Adrienne Laverdure (general member)

Adrienne Laverdure is an enrolled member of the Turtle Mountain Band of Chippewa in North Dakota. She is a board-certified family practice physician at the Peter Christensen Health Center for the Lac du Flambeau Band of Lake Superior Chippewa in Wisconsin, serving that community for almost 20 years. Dr. Laverdure graduated from the Indians into Medicine program at the University of North Dakota in the late 1980s, where she was an AISES college chapter member. Dr. Laverdure has helped raise two boys that are both in the medical field - one is a doctor in Tuba City, Arizona and the other a psychologist working for the Sisseton Wahpeton Oyate in South Dakota. Her daughter is currently going to school at the University of Wisconsin in Madison, where Dr. Laverdure volunteers at the Native American Center for Health Professions (NACHIP) program, mentoring and supporting Native STEM students interested in health professions.  Dr. Laverdure is an AISES Sequoyah Fellow.

Shaun Tsabetsaye (general member)

Shaun Tsabetsaye is an enrolled tribal member of the Zuni Pueblo and is an AISES Sequoyah Fellow.  His involvement with AISES began in 1994, and he continues to contribute today as a member of the Corporate Advisory Council.  Shaun has over 13 years of engineering and project management experience.  He is currently at NextEra Energy Resources as a Project Manager of Tribal Renewable Energy Development.  Shaun has earned degrees for Executive Master's of Business Administration and Bachelor's in Electrical Engineering and completed significant work towards a Master's of Engineering in Semiconductors and Electronics Manufacturing.

Sunday, October 1, 2017

Chris Hannum joins Entech's principal leadership team

Entech Engineering recently announced that Christopher Hannum, PE has accepted a position as principal on Entech’s executive leadership team, becoming the seventh member of Entech’s current leadership team. Hannum joined Entech in 2012 and oversees engineering for the firm’s water and wastewater projects.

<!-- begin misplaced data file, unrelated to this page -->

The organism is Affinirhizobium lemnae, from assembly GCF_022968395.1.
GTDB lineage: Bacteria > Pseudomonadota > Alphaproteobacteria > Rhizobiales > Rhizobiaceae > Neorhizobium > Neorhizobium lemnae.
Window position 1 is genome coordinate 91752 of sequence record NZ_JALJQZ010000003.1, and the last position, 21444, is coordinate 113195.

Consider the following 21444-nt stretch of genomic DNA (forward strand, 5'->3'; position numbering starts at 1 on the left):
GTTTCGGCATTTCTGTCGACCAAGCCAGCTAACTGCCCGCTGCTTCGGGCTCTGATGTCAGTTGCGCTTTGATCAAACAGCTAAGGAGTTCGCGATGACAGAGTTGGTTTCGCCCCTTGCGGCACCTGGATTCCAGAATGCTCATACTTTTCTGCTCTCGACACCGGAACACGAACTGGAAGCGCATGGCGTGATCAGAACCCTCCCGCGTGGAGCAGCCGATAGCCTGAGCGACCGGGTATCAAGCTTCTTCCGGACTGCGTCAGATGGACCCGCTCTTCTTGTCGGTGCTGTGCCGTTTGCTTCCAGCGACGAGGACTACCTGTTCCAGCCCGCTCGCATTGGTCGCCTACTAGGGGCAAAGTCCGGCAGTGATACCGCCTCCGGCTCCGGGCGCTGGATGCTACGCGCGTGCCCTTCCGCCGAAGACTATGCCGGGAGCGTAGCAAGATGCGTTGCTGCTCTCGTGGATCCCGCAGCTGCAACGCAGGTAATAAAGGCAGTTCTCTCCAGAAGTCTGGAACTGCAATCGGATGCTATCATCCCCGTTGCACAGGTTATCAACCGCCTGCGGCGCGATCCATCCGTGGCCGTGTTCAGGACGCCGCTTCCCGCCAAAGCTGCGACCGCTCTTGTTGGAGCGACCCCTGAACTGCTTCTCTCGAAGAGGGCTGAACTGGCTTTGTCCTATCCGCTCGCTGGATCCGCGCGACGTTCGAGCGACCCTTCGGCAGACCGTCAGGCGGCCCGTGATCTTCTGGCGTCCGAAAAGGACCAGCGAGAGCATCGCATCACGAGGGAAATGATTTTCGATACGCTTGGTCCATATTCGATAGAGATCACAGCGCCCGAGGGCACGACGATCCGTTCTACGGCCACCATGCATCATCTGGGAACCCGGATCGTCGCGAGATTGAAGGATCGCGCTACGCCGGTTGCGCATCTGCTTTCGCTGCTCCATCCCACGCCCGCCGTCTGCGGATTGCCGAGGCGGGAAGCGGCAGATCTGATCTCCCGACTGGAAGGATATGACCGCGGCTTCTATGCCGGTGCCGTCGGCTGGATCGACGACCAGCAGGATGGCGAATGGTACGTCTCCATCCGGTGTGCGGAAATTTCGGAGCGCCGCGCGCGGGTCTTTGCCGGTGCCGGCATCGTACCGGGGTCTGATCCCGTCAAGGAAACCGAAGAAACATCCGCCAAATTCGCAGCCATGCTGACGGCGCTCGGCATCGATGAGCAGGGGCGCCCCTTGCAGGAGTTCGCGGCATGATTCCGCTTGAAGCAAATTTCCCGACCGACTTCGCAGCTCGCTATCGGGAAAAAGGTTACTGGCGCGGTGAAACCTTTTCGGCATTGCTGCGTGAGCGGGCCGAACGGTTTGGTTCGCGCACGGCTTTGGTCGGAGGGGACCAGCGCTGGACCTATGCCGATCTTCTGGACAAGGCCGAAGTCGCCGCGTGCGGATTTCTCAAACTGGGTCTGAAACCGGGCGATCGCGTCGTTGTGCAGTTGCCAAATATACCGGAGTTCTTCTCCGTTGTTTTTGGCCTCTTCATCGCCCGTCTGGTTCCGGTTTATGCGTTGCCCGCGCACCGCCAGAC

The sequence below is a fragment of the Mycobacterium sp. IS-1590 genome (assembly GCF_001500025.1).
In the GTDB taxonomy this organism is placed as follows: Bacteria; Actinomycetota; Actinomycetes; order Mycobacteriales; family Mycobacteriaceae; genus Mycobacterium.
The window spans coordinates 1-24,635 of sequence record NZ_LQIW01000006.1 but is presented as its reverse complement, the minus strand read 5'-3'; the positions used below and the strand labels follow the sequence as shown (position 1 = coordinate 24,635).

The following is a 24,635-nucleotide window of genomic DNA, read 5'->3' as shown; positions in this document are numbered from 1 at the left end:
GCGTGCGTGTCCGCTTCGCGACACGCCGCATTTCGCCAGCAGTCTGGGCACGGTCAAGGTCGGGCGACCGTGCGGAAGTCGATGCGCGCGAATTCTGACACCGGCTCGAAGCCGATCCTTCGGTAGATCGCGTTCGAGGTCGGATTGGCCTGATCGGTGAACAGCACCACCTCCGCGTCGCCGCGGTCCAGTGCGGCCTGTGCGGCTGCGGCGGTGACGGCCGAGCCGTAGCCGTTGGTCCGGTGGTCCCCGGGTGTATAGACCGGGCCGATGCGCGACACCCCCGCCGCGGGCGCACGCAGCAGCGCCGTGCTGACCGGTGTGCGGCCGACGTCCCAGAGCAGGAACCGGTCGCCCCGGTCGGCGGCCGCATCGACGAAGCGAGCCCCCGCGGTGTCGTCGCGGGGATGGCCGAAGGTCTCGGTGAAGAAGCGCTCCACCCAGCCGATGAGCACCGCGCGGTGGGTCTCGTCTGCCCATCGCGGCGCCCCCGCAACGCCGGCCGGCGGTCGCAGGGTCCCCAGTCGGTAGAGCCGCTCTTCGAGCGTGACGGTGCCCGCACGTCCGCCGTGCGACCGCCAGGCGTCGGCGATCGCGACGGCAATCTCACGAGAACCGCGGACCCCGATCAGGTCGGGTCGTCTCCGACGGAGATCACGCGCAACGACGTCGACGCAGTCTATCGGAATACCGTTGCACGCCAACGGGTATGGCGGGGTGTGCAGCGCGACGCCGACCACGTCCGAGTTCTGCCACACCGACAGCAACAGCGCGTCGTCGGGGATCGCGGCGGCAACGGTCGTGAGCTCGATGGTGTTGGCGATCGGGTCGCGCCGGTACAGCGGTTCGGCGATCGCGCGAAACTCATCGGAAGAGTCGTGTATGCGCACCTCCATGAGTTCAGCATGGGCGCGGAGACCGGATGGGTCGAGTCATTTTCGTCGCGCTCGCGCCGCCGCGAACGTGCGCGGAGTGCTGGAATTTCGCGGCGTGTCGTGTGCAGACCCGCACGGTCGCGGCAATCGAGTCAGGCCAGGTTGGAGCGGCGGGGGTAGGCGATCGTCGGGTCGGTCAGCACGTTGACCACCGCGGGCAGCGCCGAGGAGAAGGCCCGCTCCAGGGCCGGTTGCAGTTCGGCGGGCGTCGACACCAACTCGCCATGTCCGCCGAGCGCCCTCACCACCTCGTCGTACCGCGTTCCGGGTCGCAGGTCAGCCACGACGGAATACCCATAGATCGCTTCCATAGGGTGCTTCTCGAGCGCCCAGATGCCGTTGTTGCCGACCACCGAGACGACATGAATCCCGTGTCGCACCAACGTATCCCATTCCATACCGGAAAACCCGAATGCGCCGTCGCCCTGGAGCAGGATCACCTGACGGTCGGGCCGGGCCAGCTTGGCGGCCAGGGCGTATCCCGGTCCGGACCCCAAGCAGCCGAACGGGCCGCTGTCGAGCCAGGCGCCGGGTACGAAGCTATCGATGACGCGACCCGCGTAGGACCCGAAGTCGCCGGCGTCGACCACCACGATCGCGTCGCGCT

Chris looks forward to applying his 25 years of work experience to help lead the company: “I was humbled and honored to be offered this opportunity. I’ve been surrounded by many professionals throughout my career, but the way Entech approaches projects and clients and the level of talent in-house is special, and I wanted to further commit myself to fostering this company and our culture and people.”

Company President, Jeff Euclide, PE, says, “Entech is owned by company employees, and we are very selective with the leaders we put in place to become principals. Chris has a superb blend of technical and leadership skills that he adds to our leadership team. He will play an important part as we face new challenges as Entech continues to grow and expand.”

Hannum is a registered professional engineer in the state of Pennsylvania and holds a B.S. in Mechanical Engineering from the Virginia Military Institute and a M.S. in Water Resources and Environmental Engineering from Villanova University. He is also a veteran, having served in the United States Army for 6 years. He has served as an elected director on the Oley Valley School District School Board for the last 12 years.

Based in Reading, Pennsylvania, Entech's engineering, consulting, and architectural teams help clients make more informed decisions as they invest in their facilities and infrastructure. From six offices in Pennsylvania, they employ approximately 100 professionals who serve customers in the municipal, higher education, manufacturing, and oil and natural gas markets. For more information, visit